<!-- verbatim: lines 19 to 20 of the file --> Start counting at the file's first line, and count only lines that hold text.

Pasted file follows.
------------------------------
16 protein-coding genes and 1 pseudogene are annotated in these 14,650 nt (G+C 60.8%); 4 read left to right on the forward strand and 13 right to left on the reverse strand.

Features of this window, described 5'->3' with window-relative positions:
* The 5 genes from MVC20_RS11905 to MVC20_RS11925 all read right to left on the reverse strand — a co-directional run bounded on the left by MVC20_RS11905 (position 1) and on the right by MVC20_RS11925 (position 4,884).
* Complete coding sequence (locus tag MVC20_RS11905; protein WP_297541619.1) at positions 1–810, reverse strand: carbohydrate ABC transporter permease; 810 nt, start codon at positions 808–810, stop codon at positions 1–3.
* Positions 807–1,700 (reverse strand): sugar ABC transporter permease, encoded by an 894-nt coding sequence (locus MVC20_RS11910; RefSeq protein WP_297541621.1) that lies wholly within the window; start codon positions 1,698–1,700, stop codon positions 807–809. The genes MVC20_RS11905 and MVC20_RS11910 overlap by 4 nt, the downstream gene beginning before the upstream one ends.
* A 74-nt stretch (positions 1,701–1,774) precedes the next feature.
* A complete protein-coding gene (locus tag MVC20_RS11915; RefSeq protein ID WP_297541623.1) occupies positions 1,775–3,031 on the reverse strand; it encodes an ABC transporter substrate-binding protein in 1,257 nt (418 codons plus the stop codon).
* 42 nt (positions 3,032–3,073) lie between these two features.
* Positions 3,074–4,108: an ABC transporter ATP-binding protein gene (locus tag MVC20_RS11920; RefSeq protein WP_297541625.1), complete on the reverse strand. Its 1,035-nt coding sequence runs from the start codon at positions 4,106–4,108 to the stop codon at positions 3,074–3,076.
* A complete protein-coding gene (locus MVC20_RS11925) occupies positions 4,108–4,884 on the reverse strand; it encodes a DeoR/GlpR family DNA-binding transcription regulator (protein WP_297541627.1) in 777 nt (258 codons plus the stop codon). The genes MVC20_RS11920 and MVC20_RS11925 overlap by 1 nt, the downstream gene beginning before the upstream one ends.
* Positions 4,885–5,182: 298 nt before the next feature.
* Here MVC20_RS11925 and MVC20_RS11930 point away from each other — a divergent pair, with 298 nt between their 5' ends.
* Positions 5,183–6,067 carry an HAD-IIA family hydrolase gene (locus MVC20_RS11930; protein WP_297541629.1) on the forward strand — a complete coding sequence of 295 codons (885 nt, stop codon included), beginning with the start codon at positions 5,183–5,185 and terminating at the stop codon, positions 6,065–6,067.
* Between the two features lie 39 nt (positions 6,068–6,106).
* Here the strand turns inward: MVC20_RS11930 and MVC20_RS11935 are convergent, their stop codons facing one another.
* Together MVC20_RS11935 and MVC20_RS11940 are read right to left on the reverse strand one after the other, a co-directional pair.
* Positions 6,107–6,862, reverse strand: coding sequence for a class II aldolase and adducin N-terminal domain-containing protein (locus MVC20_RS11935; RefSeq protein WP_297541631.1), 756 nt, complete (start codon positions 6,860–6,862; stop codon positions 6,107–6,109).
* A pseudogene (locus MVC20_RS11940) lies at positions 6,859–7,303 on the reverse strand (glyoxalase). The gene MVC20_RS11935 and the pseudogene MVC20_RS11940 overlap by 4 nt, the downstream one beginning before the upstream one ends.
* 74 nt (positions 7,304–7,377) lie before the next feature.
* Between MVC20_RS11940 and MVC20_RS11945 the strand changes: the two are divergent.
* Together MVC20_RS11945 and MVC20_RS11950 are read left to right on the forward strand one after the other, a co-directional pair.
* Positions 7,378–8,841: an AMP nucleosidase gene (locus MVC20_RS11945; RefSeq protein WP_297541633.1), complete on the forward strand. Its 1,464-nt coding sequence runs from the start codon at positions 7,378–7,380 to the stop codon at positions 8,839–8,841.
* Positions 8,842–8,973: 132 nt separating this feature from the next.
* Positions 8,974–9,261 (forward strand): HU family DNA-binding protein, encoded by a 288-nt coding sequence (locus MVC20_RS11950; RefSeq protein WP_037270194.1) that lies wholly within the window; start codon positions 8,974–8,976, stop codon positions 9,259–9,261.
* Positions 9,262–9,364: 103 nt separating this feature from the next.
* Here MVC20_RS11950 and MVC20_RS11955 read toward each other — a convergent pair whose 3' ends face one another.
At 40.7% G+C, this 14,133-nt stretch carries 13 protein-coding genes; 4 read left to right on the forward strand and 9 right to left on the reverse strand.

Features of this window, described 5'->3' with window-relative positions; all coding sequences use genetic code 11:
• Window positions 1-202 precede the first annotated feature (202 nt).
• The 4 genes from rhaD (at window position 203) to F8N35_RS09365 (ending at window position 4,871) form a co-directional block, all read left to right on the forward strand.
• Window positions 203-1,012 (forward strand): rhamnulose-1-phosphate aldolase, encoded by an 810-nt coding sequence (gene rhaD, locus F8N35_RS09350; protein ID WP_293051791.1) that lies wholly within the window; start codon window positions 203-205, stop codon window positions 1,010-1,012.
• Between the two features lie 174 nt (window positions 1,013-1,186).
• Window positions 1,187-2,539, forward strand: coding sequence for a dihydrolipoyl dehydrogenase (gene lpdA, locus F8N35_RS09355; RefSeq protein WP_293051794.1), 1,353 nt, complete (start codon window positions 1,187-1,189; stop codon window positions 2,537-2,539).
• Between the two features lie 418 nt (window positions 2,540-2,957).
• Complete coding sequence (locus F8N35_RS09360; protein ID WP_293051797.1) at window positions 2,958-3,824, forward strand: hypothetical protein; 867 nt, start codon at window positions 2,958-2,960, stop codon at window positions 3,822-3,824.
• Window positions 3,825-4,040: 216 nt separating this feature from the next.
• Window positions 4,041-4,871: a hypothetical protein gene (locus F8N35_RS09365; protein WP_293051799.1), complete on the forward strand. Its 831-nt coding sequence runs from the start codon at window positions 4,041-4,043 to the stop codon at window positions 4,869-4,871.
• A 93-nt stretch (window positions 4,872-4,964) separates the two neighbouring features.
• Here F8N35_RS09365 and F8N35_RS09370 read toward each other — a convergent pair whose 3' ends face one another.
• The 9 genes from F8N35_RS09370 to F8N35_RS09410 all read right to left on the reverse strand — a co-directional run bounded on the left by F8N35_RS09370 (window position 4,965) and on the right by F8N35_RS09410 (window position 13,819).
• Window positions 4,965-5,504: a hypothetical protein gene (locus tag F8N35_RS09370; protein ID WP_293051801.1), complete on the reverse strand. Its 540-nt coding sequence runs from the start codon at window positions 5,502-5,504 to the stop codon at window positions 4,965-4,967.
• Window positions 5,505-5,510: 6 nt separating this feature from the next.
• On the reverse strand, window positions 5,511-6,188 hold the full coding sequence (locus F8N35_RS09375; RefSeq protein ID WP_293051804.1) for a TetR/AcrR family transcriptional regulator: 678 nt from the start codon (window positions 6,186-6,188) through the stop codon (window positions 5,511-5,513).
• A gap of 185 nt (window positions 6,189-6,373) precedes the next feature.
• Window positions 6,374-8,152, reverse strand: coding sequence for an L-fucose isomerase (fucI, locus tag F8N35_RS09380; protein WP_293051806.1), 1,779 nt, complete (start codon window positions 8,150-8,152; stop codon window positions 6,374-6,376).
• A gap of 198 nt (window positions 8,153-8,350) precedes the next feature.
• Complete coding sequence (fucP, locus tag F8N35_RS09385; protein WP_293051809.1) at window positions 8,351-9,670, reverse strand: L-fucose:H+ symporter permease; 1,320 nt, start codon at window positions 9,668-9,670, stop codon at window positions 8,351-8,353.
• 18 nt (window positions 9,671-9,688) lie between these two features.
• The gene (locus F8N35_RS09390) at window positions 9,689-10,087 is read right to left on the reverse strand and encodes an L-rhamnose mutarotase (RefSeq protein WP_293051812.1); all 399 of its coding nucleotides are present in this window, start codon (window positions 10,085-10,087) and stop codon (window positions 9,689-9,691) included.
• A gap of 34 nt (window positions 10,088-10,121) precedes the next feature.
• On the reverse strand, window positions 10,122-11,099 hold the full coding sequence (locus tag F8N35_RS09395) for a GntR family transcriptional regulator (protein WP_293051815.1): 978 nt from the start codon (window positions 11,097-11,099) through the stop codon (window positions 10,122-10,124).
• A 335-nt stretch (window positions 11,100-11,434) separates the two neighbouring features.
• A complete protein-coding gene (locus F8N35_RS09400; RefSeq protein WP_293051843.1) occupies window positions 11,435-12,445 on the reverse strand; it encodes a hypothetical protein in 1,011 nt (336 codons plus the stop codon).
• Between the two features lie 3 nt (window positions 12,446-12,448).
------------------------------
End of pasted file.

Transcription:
* 74 nt (positions 7,304–7,377) lie before the next feature.
* Between MVC20_RS11940 and MVC20_RS11945 the strand changes: the two are divergent.